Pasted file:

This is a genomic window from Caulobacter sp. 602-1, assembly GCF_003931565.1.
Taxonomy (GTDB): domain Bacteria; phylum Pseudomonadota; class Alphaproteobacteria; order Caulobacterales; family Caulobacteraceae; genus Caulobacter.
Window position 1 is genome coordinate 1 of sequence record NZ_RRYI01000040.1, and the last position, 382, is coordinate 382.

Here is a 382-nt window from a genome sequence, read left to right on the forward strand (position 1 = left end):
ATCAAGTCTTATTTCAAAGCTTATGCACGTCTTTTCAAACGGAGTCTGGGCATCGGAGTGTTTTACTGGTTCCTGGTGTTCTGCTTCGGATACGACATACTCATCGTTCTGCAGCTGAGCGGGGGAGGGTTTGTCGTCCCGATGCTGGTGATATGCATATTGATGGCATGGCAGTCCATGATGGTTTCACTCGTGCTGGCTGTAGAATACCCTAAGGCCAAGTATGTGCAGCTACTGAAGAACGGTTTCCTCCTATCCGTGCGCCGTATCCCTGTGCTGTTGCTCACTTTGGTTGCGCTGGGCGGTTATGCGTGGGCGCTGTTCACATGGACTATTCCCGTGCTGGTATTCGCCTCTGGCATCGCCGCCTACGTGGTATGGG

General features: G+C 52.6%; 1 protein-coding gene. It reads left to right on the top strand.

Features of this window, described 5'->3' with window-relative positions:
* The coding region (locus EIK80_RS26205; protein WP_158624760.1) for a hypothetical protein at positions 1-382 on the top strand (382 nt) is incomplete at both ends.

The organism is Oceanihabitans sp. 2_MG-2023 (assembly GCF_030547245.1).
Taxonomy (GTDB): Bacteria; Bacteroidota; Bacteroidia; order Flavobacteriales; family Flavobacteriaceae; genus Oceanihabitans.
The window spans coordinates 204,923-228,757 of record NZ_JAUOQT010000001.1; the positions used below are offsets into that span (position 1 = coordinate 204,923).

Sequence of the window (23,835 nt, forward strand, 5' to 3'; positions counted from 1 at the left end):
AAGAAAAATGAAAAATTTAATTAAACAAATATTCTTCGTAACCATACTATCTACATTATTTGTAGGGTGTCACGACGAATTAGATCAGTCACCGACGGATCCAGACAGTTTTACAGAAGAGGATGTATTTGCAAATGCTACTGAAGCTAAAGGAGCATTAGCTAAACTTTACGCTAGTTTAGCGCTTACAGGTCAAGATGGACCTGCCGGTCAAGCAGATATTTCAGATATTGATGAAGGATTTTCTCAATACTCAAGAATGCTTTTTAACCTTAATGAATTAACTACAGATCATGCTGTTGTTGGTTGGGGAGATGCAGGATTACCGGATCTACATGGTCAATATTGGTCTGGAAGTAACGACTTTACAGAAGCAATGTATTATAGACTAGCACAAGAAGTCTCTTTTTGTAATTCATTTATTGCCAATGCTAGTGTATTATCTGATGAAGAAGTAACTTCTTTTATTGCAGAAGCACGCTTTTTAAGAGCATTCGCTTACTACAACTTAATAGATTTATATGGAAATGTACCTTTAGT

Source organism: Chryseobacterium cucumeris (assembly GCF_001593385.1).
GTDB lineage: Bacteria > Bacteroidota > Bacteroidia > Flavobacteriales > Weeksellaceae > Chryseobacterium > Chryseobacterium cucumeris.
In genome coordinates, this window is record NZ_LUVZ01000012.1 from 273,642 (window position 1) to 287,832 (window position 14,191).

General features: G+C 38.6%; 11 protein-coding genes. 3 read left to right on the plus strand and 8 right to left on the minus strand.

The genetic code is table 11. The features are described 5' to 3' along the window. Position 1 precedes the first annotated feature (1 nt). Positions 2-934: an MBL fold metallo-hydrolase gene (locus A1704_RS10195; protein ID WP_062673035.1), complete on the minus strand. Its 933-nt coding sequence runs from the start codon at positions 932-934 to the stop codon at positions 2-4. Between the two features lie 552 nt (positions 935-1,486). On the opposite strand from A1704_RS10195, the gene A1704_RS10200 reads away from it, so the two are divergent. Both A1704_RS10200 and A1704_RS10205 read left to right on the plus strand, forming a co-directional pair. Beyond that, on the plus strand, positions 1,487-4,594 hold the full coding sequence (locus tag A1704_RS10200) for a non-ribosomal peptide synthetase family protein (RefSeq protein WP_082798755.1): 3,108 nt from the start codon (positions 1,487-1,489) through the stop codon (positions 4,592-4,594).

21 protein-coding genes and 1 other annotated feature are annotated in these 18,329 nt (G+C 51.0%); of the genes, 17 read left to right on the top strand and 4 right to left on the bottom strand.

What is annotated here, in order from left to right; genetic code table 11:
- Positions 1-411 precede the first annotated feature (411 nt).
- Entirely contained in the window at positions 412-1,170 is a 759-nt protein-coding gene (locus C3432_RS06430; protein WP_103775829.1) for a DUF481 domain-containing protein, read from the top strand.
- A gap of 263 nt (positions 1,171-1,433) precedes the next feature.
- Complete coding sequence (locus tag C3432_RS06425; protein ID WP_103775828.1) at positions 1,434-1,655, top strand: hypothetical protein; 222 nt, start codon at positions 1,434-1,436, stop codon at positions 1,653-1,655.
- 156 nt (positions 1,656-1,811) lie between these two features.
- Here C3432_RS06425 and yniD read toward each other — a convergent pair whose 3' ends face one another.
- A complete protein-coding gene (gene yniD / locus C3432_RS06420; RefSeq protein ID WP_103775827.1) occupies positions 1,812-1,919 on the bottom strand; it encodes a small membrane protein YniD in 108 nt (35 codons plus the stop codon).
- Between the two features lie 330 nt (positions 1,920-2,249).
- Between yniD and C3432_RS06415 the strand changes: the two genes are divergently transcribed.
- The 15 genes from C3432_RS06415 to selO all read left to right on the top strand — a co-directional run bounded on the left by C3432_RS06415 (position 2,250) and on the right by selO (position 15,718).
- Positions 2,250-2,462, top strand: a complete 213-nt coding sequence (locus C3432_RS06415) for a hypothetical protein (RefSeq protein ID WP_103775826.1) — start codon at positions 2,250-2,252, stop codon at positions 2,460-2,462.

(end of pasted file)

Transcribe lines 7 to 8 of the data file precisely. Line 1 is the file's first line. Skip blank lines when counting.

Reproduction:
Features of this window, described 5'->3' with window-relative positions:
* The coding region (locus EIK80_RS26205; protein WP_158624760.1) for a hypothetical protein at positions 1-382 on the top strand (382 nt) is incomplete at both ends.